(423d) Effect of Acidic Sites and Calcium Hydroxide on Adsorption of Mercuric Chloride in Activated Carbon: a Molecular Simulation Study
The clean air act amendments of 1990 identify a number of hazardous air pollutants (HAPs) of particular concern to human health and the environment. Data suggest that coal-fired power plants and municipal solid waste (MSW) incinerators are a significant source of some of these compounds particularly elemental mercury and mercuric chloride. In the combustion zone, all mercury in coal is vaporized yielding vapor concentrations of mercury in the range of 1-20 μg/m3 (0.1-2 ppbv). At flame temperatures (1700 K), all of the mercury is expected to be as elemental mercury in the gas phase. In the post flame region (1700-400 K), equilibrium predicts the oxidation of Hg0 to HgCl2 in the gas phase. Measurements in pilot and full-scale systems show that 10-80 % of the vapor phase mercury is likely to be HgCl2 which is easier to remove from flue gas streams than the elemental mercury [1,2,3].
These emissions of mercuric chloride from MSW incinerators and coal burning power plants can be reduced by source separation, product substitution, and flue gas cleanup. Cleanup technologies, required to meet the air quality standards, include wet scrubbing and adsorption on dry sorbents, which can be carried out either by injecting the sorbents into the exhaust gases, or by using multistage fixed beds for selective adsorption of acid gases, mercuric chloride and dioxins. Processes which use adsorption on dry sorbents do not pose the problem of the treatment and stabilization of waste liquid streams, and therefore seem very attractive for both small and large combustors such as those used for incineration of hospital wastes, respectively. The need to develop technologies capable of achieving high removal efficiencies for mercury chloride emission control led many researchers to focus their attention on the evaluation of the adsorption capacity and selectivity shown by different solids. Selections of appropriate adsorbent compel researchers to understand the adsorption behavior of mercuric chloride at the molecular level [1, 2, and 3].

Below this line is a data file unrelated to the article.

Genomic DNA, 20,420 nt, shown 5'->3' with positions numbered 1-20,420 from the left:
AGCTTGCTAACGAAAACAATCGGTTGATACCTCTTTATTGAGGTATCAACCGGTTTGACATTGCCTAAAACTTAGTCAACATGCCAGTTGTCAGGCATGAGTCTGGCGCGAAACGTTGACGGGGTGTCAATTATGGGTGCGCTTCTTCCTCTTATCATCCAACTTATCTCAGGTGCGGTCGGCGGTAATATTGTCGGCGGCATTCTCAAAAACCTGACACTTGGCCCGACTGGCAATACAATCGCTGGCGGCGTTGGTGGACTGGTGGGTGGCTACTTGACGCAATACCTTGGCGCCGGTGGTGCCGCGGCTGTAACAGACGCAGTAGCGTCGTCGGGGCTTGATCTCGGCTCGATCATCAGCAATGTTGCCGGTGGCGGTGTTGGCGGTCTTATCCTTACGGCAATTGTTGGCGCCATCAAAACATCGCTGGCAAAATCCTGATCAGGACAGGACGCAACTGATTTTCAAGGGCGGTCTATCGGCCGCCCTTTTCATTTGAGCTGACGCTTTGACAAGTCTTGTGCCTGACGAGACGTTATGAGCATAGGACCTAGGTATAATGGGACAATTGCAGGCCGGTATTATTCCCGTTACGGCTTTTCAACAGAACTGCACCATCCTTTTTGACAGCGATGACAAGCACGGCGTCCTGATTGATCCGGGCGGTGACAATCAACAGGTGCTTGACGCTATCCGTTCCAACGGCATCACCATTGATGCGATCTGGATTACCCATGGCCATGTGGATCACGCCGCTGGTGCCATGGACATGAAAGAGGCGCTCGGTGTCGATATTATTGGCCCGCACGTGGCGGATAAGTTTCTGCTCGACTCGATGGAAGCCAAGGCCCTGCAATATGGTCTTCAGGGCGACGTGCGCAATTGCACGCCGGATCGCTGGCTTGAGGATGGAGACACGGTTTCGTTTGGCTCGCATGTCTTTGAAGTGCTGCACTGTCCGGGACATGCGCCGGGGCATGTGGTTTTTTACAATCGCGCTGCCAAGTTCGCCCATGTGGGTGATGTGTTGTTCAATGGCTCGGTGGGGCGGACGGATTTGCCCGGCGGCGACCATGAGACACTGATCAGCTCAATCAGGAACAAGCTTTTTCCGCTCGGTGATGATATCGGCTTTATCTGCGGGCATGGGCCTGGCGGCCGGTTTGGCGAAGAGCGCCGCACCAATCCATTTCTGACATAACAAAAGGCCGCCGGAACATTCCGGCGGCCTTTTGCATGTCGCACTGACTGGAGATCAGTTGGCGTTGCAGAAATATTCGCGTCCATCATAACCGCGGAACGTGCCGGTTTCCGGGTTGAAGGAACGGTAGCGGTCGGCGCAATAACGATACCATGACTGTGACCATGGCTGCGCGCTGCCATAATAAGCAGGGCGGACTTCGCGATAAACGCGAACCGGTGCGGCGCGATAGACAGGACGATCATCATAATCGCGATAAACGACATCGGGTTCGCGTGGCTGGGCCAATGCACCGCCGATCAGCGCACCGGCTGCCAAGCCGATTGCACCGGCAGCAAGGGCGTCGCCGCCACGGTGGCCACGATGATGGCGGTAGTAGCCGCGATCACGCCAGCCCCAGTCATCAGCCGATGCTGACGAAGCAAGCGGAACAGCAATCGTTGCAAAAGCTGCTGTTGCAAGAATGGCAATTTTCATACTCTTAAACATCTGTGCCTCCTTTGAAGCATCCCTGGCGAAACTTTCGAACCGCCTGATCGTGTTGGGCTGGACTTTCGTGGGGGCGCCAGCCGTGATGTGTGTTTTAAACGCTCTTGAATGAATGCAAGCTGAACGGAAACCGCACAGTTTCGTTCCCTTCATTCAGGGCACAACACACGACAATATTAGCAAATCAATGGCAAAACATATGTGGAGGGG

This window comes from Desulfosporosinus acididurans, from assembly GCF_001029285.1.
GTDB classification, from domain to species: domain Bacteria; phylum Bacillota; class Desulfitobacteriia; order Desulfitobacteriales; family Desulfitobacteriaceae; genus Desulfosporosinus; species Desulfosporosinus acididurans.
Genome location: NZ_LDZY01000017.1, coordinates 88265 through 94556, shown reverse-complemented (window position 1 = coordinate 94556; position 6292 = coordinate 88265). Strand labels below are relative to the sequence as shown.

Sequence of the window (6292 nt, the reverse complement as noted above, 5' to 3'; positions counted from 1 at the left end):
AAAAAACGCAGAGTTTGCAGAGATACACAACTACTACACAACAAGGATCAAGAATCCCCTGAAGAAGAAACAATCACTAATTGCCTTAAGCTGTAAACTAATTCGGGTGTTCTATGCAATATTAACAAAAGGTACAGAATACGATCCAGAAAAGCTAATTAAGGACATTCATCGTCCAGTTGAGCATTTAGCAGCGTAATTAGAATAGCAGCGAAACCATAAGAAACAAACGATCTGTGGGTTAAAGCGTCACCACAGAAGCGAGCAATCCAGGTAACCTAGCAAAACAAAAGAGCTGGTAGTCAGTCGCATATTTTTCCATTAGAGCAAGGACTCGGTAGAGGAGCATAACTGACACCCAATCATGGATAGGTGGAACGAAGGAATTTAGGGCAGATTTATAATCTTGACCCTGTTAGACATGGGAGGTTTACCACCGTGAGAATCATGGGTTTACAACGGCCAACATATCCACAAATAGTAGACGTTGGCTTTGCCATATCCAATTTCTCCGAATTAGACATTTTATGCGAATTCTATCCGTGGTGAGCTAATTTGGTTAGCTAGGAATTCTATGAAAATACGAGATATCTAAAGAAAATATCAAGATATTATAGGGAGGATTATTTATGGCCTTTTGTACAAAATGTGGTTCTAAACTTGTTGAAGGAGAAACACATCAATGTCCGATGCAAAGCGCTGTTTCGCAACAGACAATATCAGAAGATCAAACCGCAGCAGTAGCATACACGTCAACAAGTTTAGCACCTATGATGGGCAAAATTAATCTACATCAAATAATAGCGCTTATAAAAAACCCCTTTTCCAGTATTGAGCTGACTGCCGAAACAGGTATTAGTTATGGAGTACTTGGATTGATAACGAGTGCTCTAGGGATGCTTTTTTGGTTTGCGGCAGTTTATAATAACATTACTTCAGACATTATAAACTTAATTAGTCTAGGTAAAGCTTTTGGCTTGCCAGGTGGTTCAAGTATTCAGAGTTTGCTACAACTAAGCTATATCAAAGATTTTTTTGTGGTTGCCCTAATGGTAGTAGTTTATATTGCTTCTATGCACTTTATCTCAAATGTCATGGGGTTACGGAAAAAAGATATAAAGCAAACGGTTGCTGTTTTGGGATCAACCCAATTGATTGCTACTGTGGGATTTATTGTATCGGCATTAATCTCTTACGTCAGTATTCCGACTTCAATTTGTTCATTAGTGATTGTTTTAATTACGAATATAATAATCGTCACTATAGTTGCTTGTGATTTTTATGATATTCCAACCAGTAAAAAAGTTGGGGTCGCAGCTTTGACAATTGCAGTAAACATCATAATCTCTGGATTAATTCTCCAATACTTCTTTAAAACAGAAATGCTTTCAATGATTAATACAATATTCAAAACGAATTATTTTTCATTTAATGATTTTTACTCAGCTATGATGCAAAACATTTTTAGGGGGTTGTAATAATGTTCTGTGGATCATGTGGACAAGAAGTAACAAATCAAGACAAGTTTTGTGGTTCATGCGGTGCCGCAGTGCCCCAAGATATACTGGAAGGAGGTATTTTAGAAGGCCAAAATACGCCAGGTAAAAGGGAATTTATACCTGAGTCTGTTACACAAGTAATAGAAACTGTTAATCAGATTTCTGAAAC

In the present research study, we attempt to understand the physical adsorption of mercuric chloride and mixture of mercuric chloride and nitrogen in activated carbon through detailed Monte?Carlo simulations and computational quantum chemistry techniques. The activated carbon is modeled with slit carbon pores with hydroxyl, carboxyl and carbonyl sites as well as with presence of calcium hydroxide. Layers of calcium hydroxide are introduced in the carbon slit pore at different sites. The capacity and selectivity of activated carbon is compared for different acid sites and calcium hydroxide concentrations, as well as different pore sizes, by simulating single component mercuric chloride isotherms. The adsorption of binary mixture (N2-HgCl2) is simulated in both types of micro pores adsorbents at different HgCl2 concentrations (in the limits of infinite dilution) in the temperature range of 100 to 180 °C.
1. B. Hall, O.Lindquvist, and E.Ljungstrom, Env. Sci. Techn., 24, 108 (1990) 2 S.V.Krishnan, B.K. Gullett and W. Jozevicz, Env. Sci. Techn., 28, 1506 (1994) 3. D. Karatza, A. Lancia, D.Musmarra, F.Pepe and G.Volpicelli, Comb. Sci. Tech., 112, 163 (1996)